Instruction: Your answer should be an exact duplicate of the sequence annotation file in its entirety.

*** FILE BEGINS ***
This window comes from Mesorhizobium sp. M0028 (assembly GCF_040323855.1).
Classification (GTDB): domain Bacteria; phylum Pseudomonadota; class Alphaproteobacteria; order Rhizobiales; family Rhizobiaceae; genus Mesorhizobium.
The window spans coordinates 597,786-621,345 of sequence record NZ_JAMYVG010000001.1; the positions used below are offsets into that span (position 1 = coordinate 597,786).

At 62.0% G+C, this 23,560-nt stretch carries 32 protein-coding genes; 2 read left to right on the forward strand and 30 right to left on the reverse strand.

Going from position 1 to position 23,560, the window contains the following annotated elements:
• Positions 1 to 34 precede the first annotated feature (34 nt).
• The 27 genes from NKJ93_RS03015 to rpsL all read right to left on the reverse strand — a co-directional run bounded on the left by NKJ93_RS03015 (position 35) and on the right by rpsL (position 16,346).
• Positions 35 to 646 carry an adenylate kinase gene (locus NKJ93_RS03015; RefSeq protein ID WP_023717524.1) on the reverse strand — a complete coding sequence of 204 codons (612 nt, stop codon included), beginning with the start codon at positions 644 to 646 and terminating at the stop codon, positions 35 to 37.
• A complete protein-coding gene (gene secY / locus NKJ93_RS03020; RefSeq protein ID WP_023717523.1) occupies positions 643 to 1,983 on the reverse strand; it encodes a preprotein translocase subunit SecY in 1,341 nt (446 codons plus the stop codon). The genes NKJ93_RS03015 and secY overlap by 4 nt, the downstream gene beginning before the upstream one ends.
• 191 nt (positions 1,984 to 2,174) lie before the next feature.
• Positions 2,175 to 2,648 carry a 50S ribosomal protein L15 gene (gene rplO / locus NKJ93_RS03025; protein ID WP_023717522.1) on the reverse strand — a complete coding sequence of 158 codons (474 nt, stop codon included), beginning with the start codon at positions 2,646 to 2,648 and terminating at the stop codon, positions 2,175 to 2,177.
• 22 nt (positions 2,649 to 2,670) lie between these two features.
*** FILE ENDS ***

This window comes from Mesorhizobium sp. M0028 (assembly GCF_040323855.1).
Classification (GTDB): domain Bacteria; phylum Pseudomonadota; class Alphaproteobacteria; order Rhizobiales; family Rhizobiaceae; genus Mesorhizobium.
The window spans coordinates 597,786-621,345 of sequence record NZ_JAMYVG010000001.1; the positions used below are offsets into that span (position 1 = coordinate 597,786).

At 62.0% G+C, this 23,560-nt stretch carries 32 protein-coding genes; 2 read left to right on the forward strand and 30 right to left on the reverse strand.

Going from position 1 to position 23,560, the window contains the following annotated elements:
• Positions 1 to 34 precede the first annotated feature (34 nt).
• The 27 genes from NKJ93_RS03015 to rpsL all read right to left on the reverse strand — a co-directional run bounded on the left by NKJ93_RS03015 (position 35) and on the right by rpsL (position 16,346).
• Positions 35 to 646 carry an adenylate kinase gene (locus NKJ93_RS03015; RefSeq protein ID WP_023717524.1) on the reverse strand — a complete coding sequence of 204 codons (612 nt, stop codon included), beginning with the start codon at positions 644 to 646 and terminating at the stop codon, positions 35 to 37.
• A complete protein-coding gene (gene secY / locus NKJ93_RS03020; RefSeq protein ID WP_023717523.1) occupies positions 643 to 1,983 on the reverse strand; it encodes a preprotein translocase subunit SecY in 1,341 nt (446 codons plus the stop codon). The genes NKJ93_RS03015 and secY overlap by 4 nt, the downstream gene beginning before the upstream one ends.
• 191 nt (positions 1,984 to 2,174) lie before the next feature.
• Positions 2,175 to 2,648 carry a 50S ribosomal protein L15 gene (gene rplO / locus NKJ93_RS03025; protein ID WP_023717522.1) on the reverse strand — a complete coding sequence of 158 codons (474 nt, stop codon included), beginning with the start codon at positions 2,646 to 2,648 and terminating at the stop codon, positions 2,175 to 2,177.
• 22 nt (positions 2,649 to 2,670) lie between these two features.